Paul Rivet  

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Train wreck at Montparnasse (October 22, 1895) by Studio Lévy and Sons.
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Train wreck at Montparnasse (October 22, 1895) by Studio Lévy and Sons.
Paul Rivet (18761958) was a French ethnologist, who founded the Musée de l'Homme in 1937. He was also one of the founder of the Comité de vigilance des intellectuels antifascistes, an antifascist organization created in the wake of the February 6, 1934 far right riots.

Rivet proposed a theory according to which South America was populated by settlers from Australia and Melanesia. Trained as a physician, he took part in the Second French Geodesic Mission to Ecuador in 1901. He remained for six years in South America. When he returned to France, he was active with the Muséum national d'Histoire naturelle, directed by René Vernaus.

His notes were published along with René Vernaus' notes between 1921 and 1922 under the title Ancient Ethnography of Ecuador. In 1926, Paul Rivet participated in the establishment of the Institut d'Ethnologie in Paris, where he taught many French ethnologists. In 1928, he succeeded René Vernaus as director of the National Museum of Natural History.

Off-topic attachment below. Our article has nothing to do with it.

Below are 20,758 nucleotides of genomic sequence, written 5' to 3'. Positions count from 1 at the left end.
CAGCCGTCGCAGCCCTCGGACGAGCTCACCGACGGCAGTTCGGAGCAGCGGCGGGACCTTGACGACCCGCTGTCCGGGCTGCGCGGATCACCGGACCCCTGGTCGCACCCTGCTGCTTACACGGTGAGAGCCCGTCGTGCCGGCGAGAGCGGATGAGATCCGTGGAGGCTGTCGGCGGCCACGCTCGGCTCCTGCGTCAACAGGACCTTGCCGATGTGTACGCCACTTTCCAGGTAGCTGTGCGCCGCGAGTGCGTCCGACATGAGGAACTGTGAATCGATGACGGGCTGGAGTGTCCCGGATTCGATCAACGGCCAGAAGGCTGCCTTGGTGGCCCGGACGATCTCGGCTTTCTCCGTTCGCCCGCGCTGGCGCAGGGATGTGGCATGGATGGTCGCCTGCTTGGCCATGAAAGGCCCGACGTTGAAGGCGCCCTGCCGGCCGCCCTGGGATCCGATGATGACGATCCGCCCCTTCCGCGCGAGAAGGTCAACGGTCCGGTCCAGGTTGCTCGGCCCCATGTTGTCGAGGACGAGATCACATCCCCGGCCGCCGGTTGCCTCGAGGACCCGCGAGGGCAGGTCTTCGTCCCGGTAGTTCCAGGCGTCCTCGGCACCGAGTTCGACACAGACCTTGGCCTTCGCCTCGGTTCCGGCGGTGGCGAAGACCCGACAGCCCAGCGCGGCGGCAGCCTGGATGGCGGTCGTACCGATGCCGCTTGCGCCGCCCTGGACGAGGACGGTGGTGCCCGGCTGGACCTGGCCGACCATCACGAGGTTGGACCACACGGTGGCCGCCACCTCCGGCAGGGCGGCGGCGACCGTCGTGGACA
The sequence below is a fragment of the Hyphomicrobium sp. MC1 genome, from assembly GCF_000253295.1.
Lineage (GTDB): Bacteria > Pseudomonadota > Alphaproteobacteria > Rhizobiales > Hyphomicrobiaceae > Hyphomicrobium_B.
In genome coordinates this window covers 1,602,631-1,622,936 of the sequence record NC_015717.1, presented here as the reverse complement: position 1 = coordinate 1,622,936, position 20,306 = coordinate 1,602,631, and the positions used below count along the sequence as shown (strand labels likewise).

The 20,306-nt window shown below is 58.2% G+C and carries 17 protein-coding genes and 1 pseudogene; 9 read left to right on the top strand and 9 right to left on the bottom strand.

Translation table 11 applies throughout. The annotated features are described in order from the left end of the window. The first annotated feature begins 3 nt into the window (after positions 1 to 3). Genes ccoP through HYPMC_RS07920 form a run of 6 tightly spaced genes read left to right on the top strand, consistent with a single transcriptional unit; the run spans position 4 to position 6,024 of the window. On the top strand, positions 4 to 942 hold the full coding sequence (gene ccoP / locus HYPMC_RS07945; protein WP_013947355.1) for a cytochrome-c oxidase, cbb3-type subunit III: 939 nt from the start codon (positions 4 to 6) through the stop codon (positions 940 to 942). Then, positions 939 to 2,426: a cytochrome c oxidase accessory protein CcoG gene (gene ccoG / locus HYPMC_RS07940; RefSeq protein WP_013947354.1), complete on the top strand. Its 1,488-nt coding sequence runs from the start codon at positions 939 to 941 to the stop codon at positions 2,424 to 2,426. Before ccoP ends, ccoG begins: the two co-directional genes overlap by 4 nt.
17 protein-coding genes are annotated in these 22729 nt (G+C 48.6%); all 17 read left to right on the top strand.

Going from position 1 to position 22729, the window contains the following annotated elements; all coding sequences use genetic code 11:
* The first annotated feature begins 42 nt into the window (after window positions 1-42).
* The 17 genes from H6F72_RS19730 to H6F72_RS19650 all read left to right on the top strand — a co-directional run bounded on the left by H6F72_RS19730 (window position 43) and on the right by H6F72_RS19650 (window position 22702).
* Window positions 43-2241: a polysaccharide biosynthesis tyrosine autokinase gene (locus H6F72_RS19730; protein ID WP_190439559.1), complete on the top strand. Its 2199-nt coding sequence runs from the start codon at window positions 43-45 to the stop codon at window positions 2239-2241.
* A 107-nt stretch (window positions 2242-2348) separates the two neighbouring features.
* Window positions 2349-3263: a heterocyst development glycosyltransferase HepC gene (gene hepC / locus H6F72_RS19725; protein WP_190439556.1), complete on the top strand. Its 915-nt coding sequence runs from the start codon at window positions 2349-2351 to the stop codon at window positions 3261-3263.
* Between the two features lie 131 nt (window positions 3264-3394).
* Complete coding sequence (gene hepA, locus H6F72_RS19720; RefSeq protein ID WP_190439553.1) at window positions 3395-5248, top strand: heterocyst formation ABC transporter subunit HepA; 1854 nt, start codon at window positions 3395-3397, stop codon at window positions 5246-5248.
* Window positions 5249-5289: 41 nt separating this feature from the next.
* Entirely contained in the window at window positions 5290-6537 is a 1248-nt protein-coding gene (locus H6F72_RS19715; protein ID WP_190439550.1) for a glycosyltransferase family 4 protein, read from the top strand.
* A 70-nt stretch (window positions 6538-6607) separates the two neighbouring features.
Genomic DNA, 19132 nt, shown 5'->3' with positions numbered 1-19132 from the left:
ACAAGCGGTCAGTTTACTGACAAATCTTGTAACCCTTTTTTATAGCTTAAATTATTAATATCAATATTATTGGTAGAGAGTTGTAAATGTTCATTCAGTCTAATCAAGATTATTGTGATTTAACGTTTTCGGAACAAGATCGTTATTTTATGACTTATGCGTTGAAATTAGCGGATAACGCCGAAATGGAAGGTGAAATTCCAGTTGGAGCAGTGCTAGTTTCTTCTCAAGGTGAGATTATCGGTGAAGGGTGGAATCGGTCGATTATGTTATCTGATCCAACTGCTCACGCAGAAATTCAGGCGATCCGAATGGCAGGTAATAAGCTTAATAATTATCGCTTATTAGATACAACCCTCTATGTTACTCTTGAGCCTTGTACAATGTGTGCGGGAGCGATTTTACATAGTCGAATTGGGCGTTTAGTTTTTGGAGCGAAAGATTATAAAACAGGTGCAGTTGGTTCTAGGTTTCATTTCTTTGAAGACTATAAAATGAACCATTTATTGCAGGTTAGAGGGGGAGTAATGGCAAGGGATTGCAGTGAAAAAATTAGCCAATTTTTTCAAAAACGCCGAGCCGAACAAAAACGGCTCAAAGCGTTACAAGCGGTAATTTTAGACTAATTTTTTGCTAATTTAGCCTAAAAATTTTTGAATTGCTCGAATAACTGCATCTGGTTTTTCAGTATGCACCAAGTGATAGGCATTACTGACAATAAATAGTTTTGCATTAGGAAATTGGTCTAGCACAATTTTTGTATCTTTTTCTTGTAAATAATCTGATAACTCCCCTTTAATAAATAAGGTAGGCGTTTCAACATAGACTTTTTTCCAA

Rivet's theory asserts that Asia was the cradle of the American man, but also that migrations took place from Australia some 6,000 years before, and from Melanesia somewhat later. Les Origines de l'Homme Américain ("The Origins of the American Man") was published in 1943, and contains linguistic and anthropological arguments which suppprt his thesis.

In 1942, Paul Rivet went to Colombia where he founded the Anthropological Institute and Museum. Returning to Paris in 1945, he continued teaching while carrying on his research. His linguistic research introduced several new perspectives on the Aymara and Quechua languages.




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